From the Editor's Desk
JULY-SEPTEMBER 2007 (Vol. 29, No. 3) pp. 2-3
1058-6180/07/\$31.00 © 2007 IEEE

From the Editor's Desk
David Alan Grier
 Article Contents Grids: Left to right, top to bottom Spreadsheets: Automated grids Changing of the guard Download Citation Download Content PDFs Require Adobe Acrobat
When Nevil Maskelyne, the British Astronomer Royal from 1765−1811, wanted to describe a calculation, he would create a grid. Taking a sheet of paper, he would fold it into quarters and divide it into cells with lines drawn with quill-tipped pen. Next to each cell, he would write an arithmetic expression. Take a value from one cell, the expression might suggest, multiply it by a constant and divide the result by the contents of a second cell. The value, thus obtained, should be placed in the adjacent cell. If he needed to explain an idea, he would sketch a graph on the back of the paper.
Grids: Left to right, top to bottom
Maskelyne would work from left to right and from the top of the sheet to the bottom. When he was done, he would have completely described the computation for an ephemeris, a table that might describe the motion of Saturn or Venus or one of the other planets against the background of fixed stars.
Maskelyne rarely did the actual computations for these plans. He generally assigned this work to an assistant, usually called a human computer. These descriptions were called computing plans and were commonly used by the Nautical Almanac and Surveying offices of the 18th and 19th century. Gaspard de Prony used them at the French Bureau de Cadastre in 1790. Charles Henry Davis employed such methods at the office of the American Almanac and Ephemeris in 1848. L.J. Comrie, who liked to write plans on accounting paper, continued the tradition of Maskelyne at the Royal Almanac through the 1920s. Gertrude Blanch, who preferred graph paper with five squares to the inch, created an extensive set of plans for the Mathematical Tables Project between 1938 and 1948.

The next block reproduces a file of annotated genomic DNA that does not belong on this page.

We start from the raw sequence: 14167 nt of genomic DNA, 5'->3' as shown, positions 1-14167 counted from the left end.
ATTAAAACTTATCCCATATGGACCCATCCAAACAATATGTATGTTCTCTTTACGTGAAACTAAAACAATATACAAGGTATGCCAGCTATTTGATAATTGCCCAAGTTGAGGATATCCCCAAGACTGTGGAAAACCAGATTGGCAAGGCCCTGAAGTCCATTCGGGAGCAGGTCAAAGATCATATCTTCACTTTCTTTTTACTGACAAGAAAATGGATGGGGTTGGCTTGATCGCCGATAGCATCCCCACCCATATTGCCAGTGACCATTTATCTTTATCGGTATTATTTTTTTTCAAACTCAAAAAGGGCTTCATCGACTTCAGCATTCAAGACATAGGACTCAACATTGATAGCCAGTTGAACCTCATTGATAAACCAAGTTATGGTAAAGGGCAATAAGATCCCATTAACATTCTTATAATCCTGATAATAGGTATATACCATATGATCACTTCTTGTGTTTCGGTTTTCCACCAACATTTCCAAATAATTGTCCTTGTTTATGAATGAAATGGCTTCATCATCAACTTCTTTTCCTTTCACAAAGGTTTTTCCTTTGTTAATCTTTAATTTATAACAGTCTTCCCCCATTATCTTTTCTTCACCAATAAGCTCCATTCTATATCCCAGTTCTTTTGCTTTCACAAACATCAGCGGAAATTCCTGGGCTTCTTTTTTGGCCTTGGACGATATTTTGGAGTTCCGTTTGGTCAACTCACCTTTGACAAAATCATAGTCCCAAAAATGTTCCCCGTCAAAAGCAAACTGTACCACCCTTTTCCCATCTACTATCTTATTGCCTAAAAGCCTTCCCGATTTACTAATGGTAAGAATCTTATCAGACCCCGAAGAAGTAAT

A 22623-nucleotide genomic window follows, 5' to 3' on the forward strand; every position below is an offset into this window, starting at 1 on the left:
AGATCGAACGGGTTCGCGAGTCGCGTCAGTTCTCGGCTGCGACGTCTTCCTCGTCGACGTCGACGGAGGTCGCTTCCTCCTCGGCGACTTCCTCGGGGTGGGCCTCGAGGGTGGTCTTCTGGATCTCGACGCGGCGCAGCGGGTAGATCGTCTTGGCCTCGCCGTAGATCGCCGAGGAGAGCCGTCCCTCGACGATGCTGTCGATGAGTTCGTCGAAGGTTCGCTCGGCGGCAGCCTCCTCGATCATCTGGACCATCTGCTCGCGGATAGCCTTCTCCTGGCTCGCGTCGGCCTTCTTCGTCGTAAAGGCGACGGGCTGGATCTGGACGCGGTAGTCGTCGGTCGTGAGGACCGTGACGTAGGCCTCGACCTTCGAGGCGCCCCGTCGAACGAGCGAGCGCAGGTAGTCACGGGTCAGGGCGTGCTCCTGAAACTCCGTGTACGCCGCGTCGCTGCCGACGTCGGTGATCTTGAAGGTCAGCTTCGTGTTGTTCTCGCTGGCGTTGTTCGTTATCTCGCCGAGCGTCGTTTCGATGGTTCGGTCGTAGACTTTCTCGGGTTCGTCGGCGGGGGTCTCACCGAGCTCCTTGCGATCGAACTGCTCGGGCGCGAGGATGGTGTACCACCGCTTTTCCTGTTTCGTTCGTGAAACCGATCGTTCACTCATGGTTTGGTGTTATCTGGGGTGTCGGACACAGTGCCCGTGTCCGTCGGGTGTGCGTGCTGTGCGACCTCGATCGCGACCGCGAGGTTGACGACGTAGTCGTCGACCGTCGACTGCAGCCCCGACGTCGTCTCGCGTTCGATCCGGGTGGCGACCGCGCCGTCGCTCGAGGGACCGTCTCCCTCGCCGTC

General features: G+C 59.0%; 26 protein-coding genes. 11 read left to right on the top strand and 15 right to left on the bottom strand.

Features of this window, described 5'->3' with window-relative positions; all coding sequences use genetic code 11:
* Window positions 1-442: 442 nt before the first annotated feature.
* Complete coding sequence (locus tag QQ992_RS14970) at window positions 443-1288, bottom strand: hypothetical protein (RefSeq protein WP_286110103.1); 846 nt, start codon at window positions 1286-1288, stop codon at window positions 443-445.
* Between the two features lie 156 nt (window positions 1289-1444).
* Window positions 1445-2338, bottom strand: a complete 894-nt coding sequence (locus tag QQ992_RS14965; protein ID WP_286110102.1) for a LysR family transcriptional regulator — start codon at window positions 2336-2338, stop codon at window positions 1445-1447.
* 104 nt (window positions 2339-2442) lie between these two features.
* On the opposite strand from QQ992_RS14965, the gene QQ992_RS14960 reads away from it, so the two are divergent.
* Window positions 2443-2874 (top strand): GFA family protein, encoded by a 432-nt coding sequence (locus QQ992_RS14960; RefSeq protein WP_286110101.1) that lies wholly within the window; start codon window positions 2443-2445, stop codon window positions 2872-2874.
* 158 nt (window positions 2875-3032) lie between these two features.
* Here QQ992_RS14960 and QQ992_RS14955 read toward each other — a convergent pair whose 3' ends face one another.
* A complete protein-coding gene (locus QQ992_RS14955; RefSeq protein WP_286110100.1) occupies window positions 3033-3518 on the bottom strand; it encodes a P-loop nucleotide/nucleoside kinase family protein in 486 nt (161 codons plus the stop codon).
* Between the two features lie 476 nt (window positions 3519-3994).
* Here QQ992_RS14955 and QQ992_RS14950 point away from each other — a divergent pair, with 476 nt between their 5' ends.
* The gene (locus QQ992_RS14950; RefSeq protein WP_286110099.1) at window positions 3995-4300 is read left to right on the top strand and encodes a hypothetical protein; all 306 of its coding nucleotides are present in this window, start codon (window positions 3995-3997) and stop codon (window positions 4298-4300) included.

Even with such a tradition, grid-based computing plans quickly vanished after the introduction of the electronic computation. Among the early pioneers, only Konrad Zuse seems to have considered using such plans to control an electronic device. Today, we generally view his proposed programming language, Plankalkül, as a creative alternative to the sequential languages of the 1950s, a novel idea that went nowhere. Yet, Zuse's language was built upon a computing tradition with at least 150 years of history, a tradition that was still an active craft in the late 1940s and early 1950s.
The old traditions of the computing plans were temporarily displaced by the algebraic languages of the 1950s: Fortran, Cobol, Algol, Lisp, and APL. However, they were revived in 1978 and 1979 by Dan Bricklin, Bob Frankston, and Dan Fylstra with the creation of the modern spreadsheet. The trio released their first product, VisiCalc, in 1979. In less than two years, they had sold 200,000 copies. By 1985, it had become second only to word processing as the dominant application for personal computers.